The rood or chancel screen was the visual focus of the medieval parish church, separating the sacred space of the chancel from the public nave.  In East Anglia, many richly decorated screens survive as testimony to the impressive craftsmanship of medieval painters and carpenters and also to parish pride and patronage. These screens are a unique reminder of the engagement of ordinary people with the Christian Church and of their devotional preferences, representing one of the most important means of communication before widespread literacy. As a body, existing fifteenth-century rood screen paintings form the most significant corpus of late medieval English painting.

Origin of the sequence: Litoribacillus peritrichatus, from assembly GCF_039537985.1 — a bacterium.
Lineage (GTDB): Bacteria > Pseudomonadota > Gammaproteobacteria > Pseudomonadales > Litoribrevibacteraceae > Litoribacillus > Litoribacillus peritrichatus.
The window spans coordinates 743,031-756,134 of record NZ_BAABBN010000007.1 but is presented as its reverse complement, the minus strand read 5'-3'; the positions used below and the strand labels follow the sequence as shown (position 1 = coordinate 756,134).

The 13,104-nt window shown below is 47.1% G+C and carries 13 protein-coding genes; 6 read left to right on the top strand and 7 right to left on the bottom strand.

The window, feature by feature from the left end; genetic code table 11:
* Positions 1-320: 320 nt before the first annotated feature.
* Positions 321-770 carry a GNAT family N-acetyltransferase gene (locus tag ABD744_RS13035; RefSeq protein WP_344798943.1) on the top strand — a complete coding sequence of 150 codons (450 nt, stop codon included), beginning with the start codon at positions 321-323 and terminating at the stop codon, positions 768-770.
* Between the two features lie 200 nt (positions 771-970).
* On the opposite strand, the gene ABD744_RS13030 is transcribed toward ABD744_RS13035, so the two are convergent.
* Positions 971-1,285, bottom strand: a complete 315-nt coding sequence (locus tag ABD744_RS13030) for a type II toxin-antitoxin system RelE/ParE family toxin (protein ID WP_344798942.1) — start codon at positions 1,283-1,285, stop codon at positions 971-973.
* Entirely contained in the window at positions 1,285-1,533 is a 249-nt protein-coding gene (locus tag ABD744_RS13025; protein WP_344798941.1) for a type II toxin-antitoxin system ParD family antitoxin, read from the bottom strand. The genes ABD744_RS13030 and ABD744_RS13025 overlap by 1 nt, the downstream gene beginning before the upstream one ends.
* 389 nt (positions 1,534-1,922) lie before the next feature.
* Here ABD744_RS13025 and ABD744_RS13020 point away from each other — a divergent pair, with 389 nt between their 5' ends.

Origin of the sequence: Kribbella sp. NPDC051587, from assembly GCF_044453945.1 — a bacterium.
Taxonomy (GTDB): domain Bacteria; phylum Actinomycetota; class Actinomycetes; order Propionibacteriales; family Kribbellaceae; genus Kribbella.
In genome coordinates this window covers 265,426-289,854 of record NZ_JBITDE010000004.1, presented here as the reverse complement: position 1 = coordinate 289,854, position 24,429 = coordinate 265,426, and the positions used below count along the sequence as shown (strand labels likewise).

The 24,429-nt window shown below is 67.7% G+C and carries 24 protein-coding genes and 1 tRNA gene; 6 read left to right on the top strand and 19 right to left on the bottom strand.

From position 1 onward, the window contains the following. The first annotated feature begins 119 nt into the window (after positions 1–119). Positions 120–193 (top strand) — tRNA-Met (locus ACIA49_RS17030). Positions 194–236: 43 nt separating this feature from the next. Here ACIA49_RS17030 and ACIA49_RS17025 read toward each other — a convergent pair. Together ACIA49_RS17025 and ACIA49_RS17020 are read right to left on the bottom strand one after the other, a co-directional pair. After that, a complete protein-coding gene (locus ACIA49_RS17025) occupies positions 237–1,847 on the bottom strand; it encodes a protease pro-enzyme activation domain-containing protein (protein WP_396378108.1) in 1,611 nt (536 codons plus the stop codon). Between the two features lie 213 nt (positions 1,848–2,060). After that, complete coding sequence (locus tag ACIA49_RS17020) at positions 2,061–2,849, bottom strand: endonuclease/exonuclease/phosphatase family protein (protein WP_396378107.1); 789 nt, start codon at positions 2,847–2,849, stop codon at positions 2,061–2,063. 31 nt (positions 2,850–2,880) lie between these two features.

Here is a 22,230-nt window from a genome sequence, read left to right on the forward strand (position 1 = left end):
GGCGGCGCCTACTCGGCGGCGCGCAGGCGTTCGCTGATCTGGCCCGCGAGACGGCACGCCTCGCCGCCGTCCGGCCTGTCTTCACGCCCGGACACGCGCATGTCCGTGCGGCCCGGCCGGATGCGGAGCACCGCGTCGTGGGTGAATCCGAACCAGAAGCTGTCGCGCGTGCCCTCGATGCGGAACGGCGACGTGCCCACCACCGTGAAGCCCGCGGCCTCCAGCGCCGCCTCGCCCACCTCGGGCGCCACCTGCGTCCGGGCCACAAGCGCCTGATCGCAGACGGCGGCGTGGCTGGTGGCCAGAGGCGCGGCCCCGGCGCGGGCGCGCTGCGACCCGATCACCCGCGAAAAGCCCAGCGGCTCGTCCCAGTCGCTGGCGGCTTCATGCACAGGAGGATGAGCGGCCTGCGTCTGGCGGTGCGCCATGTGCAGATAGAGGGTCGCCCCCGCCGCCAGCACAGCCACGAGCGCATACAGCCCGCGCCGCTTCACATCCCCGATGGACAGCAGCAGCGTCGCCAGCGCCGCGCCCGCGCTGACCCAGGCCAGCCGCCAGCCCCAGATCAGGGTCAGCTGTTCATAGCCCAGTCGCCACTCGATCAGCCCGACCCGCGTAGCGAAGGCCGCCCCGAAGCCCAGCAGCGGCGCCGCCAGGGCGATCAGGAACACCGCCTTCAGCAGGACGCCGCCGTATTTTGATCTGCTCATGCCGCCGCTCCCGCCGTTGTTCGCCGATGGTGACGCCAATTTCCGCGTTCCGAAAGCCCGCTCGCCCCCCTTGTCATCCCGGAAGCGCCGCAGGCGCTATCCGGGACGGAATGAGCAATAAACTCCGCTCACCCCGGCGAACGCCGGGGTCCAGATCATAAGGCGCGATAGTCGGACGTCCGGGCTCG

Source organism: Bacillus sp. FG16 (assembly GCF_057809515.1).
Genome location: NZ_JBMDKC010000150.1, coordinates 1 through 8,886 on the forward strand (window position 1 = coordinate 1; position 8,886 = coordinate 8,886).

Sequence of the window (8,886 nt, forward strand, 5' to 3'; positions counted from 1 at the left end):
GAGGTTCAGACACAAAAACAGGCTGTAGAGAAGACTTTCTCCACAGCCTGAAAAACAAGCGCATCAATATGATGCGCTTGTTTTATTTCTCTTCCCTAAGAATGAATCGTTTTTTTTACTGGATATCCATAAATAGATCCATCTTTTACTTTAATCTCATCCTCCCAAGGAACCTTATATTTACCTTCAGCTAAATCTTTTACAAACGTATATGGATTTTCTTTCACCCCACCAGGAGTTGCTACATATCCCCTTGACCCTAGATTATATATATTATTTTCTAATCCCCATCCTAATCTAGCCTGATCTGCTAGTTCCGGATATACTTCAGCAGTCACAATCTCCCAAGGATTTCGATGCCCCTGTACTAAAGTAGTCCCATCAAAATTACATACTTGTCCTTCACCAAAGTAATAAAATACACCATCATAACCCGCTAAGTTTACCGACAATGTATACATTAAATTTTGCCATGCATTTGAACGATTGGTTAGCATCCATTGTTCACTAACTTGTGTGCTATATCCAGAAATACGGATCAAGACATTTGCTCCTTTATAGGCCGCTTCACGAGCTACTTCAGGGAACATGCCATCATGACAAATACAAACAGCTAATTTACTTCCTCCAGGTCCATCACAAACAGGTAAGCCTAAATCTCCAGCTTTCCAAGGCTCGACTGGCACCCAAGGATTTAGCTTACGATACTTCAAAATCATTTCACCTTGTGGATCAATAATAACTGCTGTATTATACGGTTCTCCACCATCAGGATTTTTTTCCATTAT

This series aims to draw attention to some of these medieval treasures and to encourage visitors to explore the beautiful churches where these screens are to be found.

Written and produced by Hungate Medieval Art in collaboration with Sarah Cassell at the University of East Anglia as part of the 2012 ‘Heaven’s Gate: Medieval Rood Screens from Norfolk’ exhibition. Designed by Brian Williams Korteling and printed with support of the Barbara Whatmore Charitable Trust. Many of the photographs in this set of rood screen trails are taken from the book Norfolk Rood Screens by Paul Hurst and Jeremy Haselock, published by Phillimore in 2012.

Set of 15 leaflets. PLEASE NOTE: nos. 10, 12 and 13 are currently sold out; full sets purchased at present will not include these leaflets. Pdfs of these leaflets can still be downloaded from the Trails page.